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Monitoring Maritime Conditions with Unmanned Systems During Trident Warrior 2013

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Journal Article

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Naval Research Laboratory Stennis Space Center United States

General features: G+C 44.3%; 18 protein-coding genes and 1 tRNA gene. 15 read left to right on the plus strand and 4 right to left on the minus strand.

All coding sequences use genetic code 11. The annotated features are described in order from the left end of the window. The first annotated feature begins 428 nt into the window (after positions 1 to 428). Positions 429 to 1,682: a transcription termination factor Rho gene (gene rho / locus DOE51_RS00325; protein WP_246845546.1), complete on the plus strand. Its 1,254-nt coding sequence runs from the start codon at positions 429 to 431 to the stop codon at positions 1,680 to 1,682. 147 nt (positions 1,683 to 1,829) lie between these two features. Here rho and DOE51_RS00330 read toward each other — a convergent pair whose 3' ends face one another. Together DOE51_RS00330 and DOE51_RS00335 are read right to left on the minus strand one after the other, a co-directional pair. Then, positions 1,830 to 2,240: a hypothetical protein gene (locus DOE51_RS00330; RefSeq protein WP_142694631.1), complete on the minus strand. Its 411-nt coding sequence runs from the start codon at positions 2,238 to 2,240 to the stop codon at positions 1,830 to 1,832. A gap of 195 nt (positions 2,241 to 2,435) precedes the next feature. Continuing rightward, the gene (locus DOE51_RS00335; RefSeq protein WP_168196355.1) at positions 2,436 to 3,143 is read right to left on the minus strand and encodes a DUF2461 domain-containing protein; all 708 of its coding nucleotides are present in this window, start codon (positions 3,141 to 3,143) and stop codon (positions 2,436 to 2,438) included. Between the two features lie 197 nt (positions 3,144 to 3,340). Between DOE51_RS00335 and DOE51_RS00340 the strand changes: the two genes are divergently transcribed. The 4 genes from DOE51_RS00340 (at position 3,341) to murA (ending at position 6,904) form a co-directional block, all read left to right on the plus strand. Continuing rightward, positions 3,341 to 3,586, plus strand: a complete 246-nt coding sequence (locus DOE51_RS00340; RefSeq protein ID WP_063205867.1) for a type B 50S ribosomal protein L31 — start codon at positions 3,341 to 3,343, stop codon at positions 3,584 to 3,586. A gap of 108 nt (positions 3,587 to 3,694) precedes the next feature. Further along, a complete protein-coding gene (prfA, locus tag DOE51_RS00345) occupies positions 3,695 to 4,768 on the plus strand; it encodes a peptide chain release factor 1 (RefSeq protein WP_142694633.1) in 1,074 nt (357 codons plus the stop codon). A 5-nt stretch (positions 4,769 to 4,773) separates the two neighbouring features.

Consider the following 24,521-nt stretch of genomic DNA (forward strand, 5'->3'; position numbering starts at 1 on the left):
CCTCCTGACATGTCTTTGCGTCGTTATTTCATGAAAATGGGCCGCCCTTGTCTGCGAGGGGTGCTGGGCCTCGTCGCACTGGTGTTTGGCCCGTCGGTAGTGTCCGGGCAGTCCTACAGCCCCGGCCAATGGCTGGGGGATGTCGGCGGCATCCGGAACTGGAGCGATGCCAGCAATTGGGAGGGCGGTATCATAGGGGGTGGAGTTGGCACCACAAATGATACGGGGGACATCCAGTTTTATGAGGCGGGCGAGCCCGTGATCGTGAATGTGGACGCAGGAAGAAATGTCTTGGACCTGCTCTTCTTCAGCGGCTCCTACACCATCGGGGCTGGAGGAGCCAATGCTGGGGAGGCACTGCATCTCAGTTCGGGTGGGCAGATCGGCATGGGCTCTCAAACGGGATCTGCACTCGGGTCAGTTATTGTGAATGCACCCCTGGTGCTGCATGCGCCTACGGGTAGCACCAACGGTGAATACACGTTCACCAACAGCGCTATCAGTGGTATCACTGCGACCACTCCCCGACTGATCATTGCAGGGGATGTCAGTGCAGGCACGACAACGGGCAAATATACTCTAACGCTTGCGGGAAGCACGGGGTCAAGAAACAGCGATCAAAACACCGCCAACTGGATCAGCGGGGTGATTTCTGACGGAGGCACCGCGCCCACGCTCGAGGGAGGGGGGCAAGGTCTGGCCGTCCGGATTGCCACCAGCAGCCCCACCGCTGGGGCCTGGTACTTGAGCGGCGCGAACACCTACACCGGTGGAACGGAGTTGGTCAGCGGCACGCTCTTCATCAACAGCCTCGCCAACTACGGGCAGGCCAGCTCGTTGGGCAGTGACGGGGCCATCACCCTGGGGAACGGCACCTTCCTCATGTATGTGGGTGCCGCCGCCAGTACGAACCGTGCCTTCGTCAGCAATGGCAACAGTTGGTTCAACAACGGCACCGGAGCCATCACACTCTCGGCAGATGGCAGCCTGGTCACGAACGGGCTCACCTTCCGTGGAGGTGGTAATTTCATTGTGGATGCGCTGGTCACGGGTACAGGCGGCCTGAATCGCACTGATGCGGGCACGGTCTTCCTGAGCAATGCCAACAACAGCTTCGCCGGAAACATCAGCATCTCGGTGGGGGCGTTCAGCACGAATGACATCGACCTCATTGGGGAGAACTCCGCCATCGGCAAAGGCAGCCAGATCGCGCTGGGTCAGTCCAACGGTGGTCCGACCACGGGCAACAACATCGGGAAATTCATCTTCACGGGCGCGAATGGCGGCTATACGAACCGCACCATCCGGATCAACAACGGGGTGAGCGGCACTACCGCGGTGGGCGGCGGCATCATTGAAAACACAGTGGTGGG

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Before predicting future conditions in the maritime environment, we must sense what the ocean is doing now. Humans perceive the environment through our senses comparable perception is also becoming available in autonomous observing platforms. These can feel the warmth of the ocean, taste its saltiness, and see and hear changes in light and sound. Ocean forecasts are improved through the assimilation of these data our challenge is efficiently obtaining observations and using them in ways that have the greatest impact. NRL researchers teamed with other Navy and academic institutions to address this challenge under the aegis of Julys Trident Warrior 2013 TW13 exercise off the Virginia shore. TW13 hosted deployments of two types of unmanned ocean observing platforms undersea ocean gliders Slocum and Spray models to see, feel, and taste visibility, temperature, and salinity and surface wave gliders Sensor Hosting Autonomous Remote Craft or SHARC model that emit sounds and listen for reflected changes in response to ocean currents. Experiments tested how to guide, adapt, and use observations from these unmanned underwater UUV and surface USV vehicles. The observations were supplemented with traditional in situ and satellite measurements for assimilation into real-time forecasts of the maritime environment relevant for antisubmarine and mine warfare ASWMIW.

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